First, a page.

Essay: Cloud Collaboration
May 1, 2011 9:00 AM, By Blair Jackson
IT'S NEVER BEEN EASIER TO WORK TOGETHER REMOTELY ON PROJECTS
LE NUAGE C'EST CHIC
“Nuage” is French for “cloud” and “Chic” is, in this case, English for one of the great R&B/dance bands this country produced in the late-20th century—and which is still going strong in the second decade of the 21st under the leadership of the joyous funktician Nile Rodgers. Rodgers has a third-floor studio in his beautiful home in Westport, Conn., and he and his keyboardist/engineer/right-hand man for the past 23 years, Richard Hilton, have been cloud denizens for some time now.
Hilton notes, “With respect to files like mixes—split-stereo WAV files at various sample rates—those always get delivered via some form of FTP or cloud. YouSendIt is very popular. We just finished a mix that was a collaboration between Chic and Kool & The Gang, and it went back and forth numerous times over the Internet as Pro Tools sessions. It started with them, it came to us, we kind of re-wrote it, sent it back to them, they worked on it for a few months, it came back to me and I ended up having to add to and clean up some things.
“Coming in my direction, Kool & The Gang would use YouSendIt. I tend to use, up to the limits of my storage, MobileMe—Apple’s cloud thing. The cloud-sharing aspects are really good and I use it all the time in that kind of work, and for distributing materials to other [Chic] bandmembers. A good example is just yesterday, a singer whom we’ve worked with many times before is coming with us on this tour of Japan, and she hasn’t heard the show in probably two or three years, and a lot of things have changed. So there were a number of materials I needed to make available to her so she could do the research she needed to show up for rehearsals prepared. They were already up there in my MobileMe files so I could send her links, the downloads come immediately, they unpack immediately, and it’s very, very easy at the user end.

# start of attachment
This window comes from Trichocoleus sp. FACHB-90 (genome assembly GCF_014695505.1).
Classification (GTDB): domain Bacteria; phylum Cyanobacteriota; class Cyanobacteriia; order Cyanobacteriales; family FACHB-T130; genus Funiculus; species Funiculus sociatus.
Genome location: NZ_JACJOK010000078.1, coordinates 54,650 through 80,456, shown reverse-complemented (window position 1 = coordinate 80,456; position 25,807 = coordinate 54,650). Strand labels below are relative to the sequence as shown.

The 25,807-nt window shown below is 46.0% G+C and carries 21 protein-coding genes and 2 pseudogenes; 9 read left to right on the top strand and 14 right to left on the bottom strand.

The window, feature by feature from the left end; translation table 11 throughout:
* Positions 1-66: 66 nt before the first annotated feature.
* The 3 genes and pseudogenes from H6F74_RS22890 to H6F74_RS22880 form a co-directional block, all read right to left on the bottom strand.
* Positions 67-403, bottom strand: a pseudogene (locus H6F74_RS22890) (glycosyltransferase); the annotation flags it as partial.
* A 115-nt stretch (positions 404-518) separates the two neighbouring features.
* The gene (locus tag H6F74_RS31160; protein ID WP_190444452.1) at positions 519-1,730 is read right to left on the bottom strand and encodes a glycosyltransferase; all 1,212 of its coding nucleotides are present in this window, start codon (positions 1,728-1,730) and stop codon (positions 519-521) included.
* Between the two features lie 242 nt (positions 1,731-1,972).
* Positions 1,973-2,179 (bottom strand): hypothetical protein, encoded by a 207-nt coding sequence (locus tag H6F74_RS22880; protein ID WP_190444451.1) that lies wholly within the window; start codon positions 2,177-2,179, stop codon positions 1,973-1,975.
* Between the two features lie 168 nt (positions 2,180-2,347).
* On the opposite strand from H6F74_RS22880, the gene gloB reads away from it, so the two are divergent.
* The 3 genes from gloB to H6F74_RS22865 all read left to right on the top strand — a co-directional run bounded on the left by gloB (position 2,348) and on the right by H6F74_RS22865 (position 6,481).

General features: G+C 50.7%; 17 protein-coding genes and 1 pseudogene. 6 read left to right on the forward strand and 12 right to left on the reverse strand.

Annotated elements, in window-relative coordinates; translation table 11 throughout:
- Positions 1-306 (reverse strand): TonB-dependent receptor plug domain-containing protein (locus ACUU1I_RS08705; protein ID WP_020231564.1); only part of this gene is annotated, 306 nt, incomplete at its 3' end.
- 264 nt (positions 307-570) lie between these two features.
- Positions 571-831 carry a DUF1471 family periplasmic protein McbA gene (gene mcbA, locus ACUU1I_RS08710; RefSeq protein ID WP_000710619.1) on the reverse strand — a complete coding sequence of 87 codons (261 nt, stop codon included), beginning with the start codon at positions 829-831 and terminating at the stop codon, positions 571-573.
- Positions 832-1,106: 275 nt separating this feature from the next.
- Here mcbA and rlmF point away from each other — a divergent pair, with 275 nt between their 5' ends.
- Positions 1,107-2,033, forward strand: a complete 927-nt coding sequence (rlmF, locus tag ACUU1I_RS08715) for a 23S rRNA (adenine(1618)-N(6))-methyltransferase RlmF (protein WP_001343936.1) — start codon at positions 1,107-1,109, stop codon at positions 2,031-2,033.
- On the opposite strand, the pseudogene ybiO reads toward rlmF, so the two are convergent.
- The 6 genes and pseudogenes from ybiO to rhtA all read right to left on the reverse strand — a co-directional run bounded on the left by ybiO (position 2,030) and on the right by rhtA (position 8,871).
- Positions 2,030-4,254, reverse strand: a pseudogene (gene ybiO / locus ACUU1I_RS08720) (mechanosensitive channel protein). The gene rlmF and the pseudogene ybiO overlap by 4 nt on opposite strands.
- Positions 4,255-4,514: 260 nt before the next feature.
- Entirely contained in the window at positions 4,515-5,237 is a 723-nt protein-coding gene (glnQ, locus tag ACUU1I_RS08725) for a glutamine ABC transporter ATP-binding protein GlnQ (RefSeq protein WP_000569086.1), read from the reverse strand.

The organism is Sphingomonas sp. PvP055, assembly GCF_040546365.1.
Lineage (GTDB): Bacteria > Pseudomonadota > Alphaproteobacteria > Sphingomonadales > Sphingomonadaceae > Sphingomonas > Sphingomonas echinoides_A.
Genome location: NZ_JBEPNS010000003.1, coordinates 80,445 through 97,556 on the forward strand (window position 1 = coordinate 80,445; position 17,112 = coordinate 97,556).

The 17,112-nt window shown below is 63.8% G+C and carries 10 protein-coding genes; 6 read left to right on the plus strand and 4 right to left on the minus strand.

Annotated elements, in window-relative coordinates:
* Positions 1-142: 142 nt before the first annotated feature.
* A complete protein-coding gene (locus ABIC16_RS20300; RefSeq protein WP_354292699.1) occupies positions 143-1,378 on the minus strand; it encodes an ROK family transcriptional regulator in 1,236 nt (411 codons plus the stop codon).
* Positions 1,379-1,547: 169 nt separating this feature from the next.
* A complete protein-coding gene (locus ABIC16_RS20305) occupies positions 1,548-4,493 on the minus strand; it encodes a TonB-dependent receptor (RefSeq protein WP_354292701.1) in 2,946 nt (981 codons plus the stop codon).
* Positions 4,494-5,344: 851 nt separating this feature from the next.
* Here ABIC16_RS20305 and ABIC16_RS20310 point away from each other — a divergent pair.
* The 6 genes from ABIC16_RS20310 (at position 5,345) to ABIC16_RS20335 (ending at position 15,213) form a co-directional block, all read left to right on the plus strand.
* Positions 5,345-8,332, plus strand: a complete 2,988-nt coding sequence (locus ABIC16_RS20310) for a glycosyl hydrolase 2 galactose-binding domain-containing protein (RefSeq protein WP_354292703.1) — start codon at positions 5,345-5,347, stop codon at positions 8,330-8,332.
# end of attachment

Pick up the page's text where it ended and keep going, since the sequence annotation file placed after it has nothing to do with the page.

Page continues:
“MobileMe also offers a lot of other features related to synchronizing all of your Mac-related or subscribed hardware to a single server. You can sync all sorts of cool stuff either automatically or on demand, and you can do screen sharing easily without somebody at the remote end. So I can sit here at home and look at my computer at Nile’s studio and do whatever I want on it basically.”
Much as he loves working in the Apple cloud, Hilton is aware that the new methodologies have come with a price: “We signed up for a business that was very social, where people would get together in rooms and make music, and other people would be in the control room recording them. We’d all have lunch together and it was a very social business. We now work in an extremely isolated business, so if there’s a downside it’s that the cloud-computing aspect facilitates something that’s a symptomatic byproduct of what is the problem, which is that we no longer work in a social business.”
Acceptable Use Policy blog comments powered by Disqus